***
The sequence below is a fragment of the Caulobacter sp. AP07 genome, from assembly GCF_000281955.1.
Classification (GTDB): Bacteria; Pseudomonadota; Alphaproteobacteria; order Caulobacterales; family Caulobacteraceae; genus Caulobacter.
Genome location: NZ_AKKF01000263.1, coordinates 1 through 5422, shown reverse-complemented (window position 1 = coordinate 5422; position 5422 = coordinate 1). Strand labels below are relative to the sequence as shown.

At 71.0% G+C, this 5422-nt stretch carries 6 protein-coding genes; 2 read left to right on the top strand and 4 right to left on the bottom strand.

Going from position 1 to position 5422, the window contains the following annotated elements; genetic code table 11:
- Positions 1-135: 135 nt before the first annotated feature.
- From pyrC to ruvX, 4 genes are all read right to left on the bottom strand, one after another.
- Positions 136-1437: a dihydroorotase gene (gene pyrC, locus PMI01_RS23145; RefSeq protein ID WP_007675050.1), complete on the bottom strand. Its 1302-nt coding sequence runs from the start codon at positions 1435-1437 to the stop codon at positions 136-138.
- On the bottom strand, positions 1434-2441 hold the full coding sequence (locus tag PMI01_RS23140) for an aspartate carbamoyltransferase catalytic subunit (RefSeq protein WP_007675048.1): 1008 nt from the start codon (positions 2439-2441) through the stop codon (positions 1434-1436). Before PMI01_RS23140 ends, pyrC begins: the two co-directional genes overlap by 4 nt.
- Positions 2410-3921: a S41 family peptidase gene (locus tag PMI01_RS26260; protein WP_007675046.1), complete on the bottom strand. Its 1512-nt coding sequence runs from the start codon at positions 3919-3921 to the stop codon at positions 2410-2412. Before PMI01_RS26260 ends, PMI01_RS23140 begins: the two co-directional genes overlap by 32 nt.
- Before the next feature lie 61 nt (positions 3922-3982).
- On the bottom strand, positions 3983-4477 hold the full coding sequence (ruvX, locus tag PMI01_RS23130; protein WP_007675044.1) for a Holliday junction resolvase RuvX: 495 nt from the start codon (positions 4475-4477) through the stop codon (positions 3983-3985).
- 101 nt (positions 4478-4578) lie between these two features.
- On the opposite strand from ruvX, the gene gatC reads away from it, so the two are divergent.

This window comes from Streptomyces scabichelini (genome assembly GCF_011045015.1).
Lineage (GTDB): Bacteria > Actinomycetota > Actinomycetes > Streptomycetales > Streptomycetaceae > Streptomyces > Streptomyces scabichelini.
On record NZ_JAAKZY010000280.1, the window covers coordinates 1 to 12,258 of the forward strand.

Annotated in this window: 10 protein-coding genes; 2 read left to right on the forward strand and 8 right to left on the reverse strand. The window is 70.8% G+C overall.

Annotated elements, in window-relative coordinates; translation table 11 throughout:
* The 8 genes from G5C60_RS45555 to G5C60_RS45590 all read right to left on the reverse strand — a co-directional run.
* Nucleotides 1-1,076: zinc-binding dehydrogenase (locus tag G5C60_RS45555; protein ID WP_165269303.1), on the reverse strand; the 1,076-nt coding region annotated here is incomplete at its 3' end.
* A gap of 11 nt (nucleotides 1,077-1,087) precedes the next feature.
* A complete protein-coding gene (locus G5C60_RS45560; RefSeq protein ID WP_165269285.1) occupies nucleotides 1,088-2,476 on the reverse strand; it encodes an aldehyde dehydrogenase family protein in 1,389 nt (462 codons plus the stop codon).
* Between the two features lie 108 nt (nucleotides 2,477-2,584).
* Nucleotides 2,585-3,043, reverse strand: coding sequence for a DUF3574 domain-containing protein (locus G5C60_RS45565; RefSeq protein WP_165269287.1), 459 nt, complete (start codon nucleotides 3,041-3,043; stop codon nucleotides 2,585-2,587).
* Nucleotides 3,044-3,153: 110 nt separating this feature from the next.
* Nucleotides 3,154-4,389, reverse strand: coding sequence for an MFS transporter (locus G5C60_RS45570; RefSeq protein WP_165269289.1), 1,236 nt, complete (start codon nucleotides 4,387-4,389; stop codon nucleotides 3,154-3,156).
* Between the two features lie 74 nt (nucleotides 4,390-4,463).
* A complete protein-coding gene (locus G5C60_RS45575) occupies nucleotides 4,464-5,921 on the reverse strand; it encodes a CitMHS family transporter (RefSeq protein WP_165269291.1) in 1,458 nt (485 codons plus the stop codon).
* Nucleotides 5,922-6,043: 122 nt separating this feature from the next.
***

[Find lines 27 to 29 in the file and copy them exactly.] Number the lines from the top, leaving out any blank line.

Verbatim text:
* Nucleotides 3,154-4,389, reverse strand: coding sequence for an MFS transporter (locus G5C60_RS45570; RefSeq protein WP_165269289.1), 1,236 nt, complete (start codon nucleotides 4,387-4,389; stop codon nucleotides 3,154-3,156).
* Between the two features lie 74 nt (nucleotides 4,390-4,463).
* A complete protein-coding gene (locus G5C60_RS45575) occupies nucleotides 4,464-5,921 on the reverse strand; it encodes a CitMHS family transporter (RefSeq protein WP_165269291.1) in 1,458 nt (485 codons plus the stop codon).